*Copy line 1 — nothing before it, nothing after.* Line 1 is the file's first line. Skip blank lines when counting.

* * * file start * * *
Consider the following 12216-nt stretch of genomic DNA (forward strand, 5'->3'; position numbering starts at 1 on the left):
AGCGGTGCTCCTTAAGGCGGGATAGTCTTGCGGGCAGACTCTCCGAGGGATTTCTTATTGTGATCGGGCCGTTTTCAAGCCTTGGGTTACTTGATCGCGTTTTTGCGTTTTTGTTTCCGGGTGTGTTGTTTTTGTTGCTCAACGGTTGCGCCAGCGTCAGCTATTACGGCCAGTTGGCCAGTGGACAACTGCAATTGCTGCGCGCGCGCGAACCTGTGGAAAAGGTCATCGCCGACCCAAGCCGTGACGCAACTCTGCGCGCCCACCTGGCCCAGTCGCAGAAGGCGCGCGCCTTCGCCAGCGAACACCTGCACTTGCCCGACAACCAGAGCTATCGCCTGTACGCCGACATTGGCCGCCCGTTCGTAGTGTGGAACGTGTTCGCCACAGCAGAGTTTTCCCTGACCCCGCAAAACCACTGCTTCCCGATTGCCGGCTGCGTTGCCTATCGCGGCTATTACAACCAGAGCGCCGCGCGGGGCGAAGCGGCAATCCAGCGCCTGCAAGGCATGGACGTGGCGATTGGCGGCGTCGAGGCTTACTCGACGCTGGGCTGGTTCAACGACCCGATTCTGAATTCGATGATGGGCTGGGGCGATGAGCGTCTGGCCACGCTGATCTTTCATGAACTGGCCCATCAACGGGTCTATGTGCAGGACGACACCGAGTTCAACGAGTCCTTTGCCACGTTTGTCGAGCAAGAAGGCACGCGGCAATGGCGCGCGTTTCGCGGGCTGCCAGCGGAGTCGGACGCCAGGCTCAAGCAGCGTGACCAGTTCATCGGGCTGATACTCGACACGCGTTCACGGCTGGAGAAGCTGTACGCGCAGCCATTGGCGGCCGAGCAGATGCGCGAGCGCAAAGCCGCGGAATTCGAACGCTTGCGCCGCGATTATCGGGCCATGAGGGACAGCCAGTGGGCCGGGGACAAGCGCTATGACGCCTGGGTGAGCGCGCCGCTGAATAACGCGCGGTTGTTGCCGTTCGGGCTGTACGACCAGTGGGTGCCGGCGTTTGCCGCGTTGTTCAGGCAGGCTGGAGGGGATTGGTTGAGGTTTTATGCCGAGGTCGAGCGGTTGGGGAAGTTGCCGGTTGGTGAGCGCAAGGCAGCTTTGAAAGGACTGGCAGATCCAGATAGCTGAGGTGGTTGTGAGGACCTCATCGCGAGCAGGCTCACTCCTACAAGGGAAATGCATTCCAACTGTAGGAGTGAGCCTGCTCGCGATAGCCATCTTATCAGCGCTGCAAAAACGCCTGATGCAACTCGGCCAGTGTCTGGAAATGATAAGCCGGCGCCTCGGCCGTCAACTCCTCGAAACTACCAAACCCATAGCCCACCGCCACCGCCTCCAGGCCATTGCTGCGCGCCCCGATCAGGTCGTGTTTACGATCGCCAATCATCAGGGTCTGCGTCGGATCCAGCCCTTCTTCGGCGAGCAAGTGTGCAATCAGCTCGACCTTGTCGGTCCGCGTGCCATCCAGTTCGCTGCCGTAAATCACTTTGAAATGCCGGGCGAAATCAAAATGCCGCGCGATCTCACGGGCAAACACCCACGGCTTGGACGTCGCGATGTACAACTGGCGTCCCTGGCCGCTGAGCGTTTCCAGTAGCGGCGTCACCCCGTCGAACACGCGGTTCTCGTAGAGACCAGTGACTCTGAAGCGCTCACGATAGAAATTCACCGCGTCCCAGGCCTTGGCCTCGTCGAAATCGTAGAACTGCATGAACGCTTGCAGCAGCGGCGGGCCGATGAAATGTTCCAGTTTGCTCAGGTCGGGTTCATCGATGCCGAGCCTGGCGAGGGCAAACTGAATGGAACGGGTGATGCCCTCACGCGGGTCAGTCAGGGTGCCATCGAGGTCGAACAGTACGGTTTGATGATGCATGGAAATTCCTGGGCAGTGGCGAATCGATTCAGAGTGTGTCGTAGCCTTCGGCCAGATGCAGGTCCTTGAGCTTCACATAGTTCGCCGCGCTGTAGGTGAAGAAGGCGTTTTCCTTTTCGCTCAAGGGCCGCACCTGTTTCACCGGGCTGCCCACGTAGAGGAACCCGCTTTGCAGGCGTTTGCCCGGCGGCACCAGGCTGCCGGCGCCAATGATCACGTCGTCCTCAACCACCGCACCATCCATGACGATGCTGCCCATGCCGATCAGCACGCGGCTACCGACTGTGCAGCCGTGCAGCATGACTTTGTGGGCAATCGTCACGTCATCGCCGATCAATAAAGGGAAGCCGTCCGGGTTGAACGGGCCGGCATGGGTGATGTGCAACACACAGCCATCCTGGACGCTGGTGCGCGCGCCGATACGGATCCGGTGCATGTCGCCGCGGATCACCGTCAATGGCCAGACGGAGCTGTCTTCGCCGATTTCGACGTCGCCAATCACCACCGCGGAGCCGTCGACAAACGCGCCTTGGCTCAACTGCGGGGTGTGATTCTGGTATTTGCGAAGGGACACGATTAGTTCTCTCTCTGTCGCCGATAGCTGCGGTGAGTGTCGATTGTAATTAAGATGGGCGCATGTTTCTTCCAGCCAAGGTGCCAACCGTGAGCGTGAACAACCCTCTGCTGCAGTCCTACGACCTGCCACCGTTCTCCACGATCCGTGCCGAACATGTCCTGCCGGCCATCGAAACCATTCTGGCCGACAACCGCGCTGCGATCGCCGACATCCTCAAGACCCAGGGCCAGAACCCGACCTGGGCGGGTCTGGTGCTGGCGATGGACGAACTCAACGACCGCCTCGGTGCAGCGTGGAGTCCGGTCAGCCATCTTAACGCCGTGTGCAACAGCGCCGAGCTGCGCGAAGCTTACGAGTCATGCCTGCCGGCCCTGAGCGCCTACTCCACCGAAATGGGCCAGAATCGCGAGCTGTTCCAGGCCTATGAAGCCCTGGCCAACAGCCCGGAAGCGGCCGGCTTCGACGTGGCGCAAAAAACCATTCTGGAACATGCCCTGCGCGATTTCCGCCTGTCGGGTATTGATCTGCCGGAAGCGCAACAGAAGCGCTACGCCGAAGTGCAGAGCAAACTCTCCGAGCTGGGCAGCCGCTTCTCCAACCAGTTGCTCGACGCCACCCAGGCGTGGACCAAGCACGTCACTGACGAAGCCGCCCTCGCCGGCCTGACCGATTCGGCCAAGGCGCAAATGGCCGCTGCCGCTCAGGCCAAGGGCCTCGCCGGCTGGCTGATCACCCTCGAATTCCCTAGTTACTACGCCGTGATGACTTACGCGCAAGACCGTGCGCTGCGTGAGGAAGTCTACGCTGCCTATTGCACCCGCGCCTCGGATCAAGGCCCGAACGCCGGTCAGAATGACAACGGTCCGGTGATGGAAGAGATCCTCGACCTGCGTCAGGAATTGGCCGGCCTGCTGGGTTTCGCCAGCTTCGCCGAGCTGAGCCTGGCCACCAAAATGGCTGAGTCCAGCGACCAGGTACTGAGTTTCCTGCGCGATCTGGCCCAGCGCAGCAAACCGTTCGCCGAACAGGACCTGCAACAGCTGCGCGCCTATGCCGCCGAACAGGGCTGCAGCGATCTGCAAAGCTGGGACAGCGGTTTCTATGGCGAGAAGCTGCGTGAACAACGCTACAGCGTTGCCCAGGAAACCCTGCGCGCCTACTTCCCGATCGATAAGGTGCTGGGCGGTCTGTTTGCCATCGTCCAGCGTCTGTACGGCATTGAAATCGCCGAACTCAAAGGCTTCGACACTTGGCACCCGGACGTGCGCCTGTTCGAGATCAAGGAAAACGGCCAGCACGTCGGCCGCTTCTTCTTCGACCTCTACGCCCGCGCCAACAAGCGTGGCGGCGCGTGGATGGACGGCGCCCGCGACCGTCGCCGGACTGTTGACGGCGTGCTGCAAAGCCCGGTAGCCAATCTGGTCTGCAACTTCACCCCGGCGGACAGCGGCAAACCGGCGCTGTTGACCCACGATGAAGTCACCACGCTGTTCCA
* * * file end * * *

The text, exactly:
Consider the following 12216-nt stretch of genomic DNA (forward strand, 5'->3'; position numbering starts at 1 on the left):